How the government uses dirty data to legislate morality
So what's a standard deviation?
Another issue that echoes criticism laid at the door of Kinsey, lies in sample selection. Supporters of the recent legislation on extreme porn were keen to talk about its effects on rapists. Other research has focused on interviews with convicted paedophiles.
Both police and pro-censorship academics, in their contribution to consultation on this law, talked about how individuals who had been convicted of sex crimes had owned up to using porn prior to commission of their crime. As arguments go, this is even less useful than the "slippery slope" argument about cannabis leading on to hard drugs.
It is looking at the issue backwards: By selecting for research a group who are already implicated in extreme activities, it is scarcely surprising to find that they use pornography. Worse, those interviewed have a vested interest in finding excuses for their behaviour and coming up with a picture that conforms to any bias they expect the researcher is looking for.
Which is easier? Taking responsibility for the awfulness of the crime that you have committed? Or claiming, in effect, that "the porn made me do it"?
In fact, research needs to look at the entire population and its porn-using habits – and then look for any causal link between level of use and offending outcomes.
A constant concern in any academic research is report selection: This is where researchers and policy-makers carefully handpick the papers and evidence that they will use to support their case. As already noted above, when it comes to sexual conduct, the Government seems very interested in the work of avowedly partisan bodies such as the Eaves project and the Poppy Trust.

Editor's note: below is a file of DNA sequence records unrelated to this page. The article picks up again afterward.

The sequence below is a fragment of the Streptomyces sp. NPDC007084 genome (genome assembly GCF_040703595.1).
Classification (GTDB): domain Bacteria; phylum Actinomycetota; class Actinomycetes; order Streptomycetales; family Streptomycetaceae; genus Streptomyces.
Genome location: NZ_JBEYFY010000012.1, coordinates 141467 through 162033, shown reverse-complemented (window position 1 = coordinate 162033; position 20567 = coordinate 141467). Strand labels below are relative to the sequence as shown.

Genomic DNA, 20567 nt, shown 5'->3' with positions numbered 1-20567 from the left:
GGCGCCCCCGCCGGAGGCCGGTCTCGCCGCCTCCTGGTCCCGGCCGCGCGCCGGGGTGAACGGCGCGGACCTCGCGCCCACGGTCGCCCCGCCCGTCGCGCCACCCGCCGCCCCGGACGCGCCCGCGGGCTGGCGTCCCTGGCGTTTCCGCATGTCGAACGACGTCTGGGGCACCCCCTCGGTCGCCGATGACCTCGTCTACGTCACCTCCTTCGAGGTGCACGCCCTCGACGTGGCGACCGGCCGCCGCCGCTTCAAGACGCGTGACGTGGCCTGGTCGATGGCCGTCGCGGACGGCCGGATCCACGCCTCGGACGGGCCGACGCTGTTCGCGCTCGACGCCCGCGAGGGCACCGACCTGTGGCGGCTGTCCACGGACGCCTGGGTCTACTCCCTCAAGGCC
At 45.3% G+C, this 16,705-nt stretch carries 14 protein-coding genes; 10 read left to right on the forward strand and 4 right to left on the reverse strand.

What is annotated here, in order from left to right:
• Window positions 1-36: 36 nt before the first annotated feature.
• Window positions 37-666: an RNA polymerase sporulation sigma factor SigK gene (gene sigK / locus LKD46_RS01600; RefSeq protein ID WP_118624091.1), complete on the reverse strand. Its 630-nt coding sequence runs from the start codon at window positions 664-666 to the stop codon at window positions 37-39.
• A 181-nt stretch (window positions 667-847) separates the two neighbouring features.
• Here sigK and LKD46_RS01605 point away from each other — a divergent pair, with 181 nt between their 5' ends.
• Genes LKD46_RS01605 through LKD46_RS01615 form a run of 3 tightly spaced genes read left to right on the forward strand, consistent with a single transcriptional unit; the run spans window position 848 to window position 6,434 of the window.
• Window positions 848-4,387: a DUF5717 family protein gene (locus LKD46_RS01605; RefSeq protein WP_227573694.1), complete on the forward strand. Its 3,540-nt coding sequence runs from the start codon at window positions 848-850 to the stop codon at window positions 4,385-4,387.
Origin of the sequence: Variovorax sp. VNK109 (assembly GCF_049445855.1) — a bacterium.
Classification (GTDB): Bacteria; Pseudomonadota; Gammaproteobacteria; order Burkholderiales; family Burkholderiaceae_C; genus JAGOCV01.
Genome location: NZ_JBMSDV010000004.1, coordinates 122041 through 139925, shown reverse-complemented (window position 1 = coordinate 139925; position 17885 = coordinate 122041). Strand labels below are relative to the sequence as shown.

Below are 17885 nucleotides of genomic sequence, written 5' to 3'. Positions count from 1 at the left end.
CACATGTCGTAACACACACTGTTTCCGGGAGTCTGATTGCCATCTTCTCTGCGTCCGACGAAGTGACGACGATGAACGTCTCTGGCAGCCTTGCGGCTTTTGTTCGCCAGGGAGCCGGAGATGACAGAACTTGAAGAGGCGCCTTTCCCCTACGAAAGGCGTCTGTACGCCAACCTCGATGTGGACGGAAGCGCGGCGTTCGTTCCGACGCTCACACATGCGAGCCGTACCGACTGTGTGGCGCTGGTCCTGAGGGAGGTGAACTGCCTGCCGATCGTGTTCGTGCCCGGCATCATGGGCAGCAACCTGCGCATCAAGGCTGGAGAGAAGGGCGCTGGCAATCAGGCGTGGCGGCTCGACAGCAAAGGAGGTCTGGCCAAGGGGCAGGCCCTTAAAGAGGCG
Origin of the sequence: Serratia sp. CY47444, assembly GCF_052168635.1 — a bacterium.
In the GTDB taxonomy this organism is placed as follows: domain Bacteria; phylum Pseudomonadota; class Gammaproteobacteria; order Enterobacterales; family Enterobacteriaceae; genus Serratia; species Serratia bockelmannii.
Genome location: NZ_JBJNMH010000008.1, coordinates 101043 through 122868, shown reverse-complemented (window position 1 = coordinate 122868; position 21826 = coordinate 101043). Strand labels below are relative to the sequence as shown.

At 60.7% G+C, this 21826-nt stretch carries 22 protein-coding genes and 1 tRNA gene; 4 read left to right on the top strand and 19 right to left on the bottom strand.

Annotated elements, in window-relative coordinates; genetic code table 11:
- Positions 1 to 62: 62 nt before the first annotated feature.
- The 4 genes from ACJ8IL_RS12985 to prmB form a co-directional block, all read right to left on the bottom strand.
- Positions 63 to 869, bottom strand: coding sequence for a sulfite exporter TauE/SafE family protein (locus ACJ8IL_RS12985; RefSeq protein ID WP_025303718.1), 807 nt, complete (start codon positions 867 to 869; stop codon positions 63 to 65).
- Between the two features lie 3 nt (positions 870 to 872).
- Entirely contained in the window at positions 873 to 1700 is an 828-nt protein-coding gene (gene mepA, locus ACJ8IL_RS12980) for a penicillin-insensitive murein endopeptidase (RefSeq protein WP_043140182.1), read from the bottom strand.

This linkage was made explicit recently in a polemic by psychologist Belinda Brooks-Gordon, who highlighted the unhealthy relationship between these organisations and government. The latter need research to support its policy positions in the area of sex and sexuality. Organisations receive funding from government for research; the more positive results they come through with, the more likely it is that funding will continue.
Government are also fairly selective when it comes to putting out consultations in the first place. The usual suspects, when it comes to any matter regarding sex and sexuality will include most police forces, plus other police bodies, such as ACPO and the Police Federation, plus children’s, church, and women’s groups.
The insistence on seeking input from police forces, together with the fact that forces may sometimes liaise or talk to ACPO about their position on particular issues creates a fairly predictable block vote. The inclusion of children’s groups may tug a few heart strings – but is of questionable relevance on issues where the debate is about adult sexuality and what adults do with other adults.
Next page: The other side